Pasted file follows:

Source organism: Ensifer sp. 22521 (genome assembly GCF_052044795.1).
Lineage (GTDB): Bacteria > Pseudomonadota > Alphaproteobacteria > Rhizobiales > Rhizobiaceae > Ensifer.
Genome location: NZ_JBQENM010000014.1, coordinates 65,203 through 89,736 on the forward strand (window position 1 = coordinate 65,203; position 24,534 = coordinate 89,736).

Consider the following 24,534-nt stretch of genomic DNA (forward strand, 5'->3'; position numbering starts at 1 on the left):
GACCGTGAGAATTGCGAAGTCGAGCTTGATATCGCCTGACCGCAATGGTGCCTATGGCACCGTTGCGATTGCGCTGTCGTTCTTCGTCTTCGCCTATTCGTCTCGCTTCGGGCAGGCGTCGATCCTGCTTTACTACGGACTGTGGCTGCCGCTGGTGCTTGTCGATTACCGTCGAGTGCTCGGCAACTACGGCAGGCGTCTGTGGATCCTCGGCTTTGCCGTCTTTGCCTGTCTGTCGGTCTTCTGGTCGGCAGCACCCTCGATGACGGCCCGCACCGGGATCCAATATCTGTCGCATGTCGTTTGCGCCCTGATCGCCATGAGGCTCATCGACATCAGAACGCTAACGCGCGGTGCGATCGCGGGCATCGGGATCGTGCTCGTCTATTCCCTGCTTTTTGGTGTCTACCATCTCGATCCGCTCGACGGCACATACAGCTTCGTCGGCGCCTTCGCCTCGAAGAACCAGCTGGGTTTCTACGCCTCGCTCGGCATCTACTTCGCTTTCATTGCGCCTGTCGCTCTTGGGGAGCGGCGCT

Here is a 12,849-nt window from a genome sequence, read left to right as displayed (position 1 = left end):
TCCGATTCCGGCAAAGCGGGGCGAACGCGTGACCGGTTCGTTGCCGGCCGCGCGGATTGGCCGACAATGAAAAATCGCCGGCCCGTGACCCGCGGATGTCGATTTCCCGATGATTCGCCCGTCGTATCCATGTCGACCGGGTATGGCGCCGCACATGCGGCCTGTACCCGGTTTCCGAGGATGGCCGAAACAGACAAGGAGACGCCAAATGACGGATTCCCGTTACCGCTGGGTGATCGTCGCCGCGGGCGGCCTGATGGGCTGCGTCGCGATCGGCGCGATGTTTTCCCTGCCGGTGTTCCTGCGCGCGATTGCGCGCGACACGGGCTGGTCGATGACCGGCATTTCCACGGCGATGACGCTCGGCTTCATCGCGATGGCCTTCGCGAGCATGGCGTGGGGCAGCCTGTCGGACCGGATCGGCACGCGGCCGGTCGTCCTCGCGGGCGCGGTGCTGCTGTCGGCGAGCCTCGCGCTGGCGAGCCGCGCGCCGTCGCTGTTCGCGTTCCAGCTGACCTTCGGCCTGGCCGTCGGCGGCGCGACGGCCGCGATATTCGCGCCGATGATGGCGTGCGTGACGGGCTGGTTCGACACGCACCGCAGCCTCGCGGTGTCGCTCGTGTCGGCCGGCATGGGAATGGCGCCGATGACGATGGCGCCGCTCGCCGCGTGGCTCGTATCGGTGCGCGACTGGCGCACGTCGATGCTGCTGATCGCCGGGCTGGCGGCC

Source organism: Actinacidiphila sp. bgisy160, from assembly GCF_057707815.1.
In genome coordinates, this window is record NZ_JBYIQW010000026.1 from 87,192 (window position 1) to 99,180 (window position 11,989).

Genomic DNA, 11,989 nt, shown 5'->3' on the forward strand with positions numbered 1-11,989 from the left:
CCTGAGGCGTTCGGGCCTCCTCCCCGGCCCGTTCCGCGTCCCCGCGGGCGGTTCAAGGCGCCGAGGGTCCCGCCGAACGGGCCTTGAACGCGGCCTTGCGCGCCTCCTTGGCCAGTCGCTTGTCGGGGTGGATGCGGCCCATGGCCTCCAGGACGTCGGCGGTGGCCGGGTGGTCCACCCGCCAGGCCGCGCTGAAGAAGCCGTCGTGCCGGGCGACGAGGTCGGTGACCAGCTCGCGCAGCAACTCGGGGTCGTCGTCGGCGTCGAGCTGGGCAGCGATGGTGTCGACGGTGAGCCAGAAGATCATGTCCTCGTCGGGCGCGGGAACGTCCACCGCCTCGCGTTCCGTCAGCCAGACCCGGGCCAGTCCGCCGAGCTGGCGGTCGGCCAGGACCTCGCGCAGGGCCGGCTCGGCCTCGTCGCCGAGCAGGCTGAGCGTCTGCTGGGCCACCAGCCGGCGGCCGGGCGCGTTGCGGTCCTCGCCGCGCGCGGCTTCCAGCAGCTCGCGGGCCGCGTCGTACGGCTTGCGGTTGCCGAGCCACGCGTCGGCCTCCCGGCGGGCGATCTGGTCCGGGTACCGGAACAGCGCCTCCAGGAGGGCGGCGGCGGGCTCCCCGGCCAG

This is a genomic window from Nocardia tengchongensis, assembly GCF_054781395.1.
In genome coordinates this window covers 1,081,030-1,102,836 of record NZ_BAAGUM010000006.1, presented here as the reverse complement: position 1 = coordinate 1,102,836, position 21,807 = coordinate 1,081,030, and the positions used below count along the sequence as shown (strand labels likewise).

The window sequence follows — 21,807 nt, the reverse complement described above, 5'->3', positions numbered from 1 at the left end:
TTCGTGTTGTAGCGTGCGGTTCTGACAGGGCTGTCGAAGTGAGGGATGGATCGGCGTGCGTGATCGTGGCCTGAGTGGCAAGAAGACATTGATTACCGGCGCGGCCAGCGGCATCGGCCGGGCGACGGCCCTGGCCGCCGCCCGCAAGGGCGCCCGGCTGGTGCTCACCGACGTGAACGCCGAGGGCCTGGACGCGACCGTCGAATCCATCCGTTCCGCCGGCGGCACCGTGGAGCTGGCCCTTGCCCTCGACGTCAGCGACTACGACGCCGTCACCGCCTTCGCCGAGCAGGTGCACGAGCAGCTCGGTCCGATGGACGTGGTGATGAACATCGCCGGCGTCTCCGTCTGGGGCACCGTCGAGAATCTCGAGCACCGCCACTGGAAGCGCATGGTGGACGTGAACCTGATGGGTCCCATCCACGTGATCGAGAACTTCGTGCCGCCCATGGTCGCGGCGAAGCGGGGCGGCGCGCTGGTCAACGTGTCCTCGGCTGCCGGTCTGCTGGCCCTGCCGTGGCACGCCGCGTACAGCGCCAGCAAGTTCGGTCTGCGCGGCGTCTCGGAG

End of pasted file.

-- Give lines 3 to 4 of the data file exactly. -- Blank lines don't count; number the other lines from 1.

Genome location: NZ_JBQENM010000014.1, coordinates 65,203 through 89,736 on the forward strand (window position 1 = coordinate 65,203; position 24,534 = coordinate 89,736).

Consider the following 24,534-nt stretch of genomic DNA (forward strand, 5'->3'; position numbering starts at 1 on the left):